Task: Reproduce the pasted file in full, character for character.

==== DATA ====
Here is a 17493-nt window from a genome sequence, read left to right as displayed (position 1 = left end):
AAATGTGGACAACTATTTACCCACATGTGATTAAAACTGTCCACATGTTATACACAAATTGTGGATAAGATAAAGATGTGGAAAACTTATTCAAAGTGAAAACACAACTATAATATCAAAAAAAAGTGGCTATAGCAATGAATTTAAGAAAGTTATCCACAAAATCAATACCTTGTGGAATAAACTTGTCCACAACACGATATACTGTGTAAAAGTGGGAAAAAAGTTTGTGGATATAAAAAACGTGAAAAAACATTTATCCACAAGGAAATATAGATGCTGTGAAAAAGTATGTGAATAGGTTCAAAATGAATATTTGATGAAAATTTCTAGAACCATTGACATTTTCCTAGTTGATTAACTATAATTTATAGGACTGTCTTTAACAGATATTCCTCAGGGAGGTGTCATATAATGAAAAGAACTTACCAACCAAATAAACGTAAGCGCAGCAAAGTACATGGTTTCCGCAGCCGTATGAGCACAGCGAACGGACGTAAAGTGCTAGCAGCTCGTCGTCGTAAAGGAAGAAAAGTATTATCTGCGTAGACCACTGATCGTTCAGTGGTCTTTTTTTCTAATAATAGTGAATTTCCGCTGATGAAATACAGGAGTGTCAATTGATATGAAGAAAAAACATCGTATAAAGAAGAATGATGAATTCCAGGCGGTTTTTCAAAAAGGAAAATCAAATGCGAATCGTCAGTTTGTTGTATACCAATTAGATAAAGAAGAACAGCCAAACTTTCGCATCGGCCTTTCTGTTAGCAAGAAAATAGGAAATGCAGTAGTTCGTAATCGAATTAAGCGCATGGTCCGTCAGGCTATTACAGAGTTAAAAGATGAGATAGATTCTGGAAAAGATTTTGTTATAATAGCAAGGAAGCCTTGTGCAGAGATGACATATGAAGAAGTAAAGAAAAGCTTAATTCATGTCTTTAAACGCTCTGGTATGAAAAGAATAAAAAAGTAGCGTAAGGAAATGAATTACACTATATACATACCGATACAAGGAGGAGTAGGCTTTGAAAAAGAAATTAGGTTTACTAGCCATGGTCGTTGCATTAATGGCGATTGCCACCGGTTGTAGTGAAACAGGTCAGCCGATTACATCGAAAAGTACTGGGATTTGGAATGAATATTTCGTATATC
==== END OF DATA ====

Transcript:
Here is a 17493-nt window from a genome sequence, read left to right as displayed (position 1 = left end):
AAATGTGGACAACTATTTACCCACATGTGATTAAAACTGTCCACATGTTATACACAAATTGTGGATAAGATAAAGATGTGGAAAACTTATTCAAAGTGAAAACACAACTATAATATCAAAAAAAAGTGGCTATAGCAATGAATTTAAGAAAGTTATCCACAAAATCAATACCTTGTGGAATAAACTTGTCCACAACACGATATACTGTGTAAAAGTGGGAAAAAAGTTTGTGGATATAAAAAACGTGAAAAAACATTTATCCACAAGGAAATATAGATGCTGTGAAAAAGTATGTGAATAGGTTCAAAATGAATATTTGATGAAAATTTCTAGAACCATTGACATTTTCCTAGTTGATTAACTATAATTTATAGGACTGTCTTTAACAGATATTCCTCAGGGAGGTGTCATATAATGAAAAGAACTTACCAACCAAATAAACGTAAGCGCAGCAAAGTACATGGTTTCCGCAGCCGTATGAGCACAGCGAACGGACGTAAAGTGCTAGCAGCTCGTCGTCGTAAAGGAAGAAAAGTATTATCTGCGTAGACCACTGATCGTTCAGTGGTCTTTTTTTCTAATAATAGTGAATTTCCGCTGATGAAATACAGGAGTGTCAATTGATATGAAGAAAAAACATCGTATAAAGAAGAATGATGAATTCCAGGCGGTTTTTCAAAAAGGAAAATCAAATGCGAATCGTCAGTTTGTTGTATACCAATTAGATAAAGAAGAACAGCCAAACTTTCGCATCGGCCTTTCTGTTAGCAAGAAAATAGGAAATGCAGTAGTTCGTAATCGAATTAAGCGCATGGTCCGTCAGGCTATTACAGAGTTAAAAGATGAGATAGATTCTGGAAAAGATTTTGTTATAATAGCAAGGAAGCCTTGTGCAGAGATGACATATGAAGAAGTAAAGAAAAGCTTAATTCATGTCTTTAAACGCTCTGGTATGAAAAGAATAAAAAAGTAGCGTAAGGAAATGAATTACACTATATACATACCGATACAAGGAGGAGTAGGCTTTGAAAAAGAAATTAGGTTTACTAGCCATGGTCGTTGCATTAATGGCGATTGCCACCGGTTGTAGTGAAACAGGTCAGCCGATTACATCGAAAAGTACTGGGATTTGGAATGAATATTTCGTATATC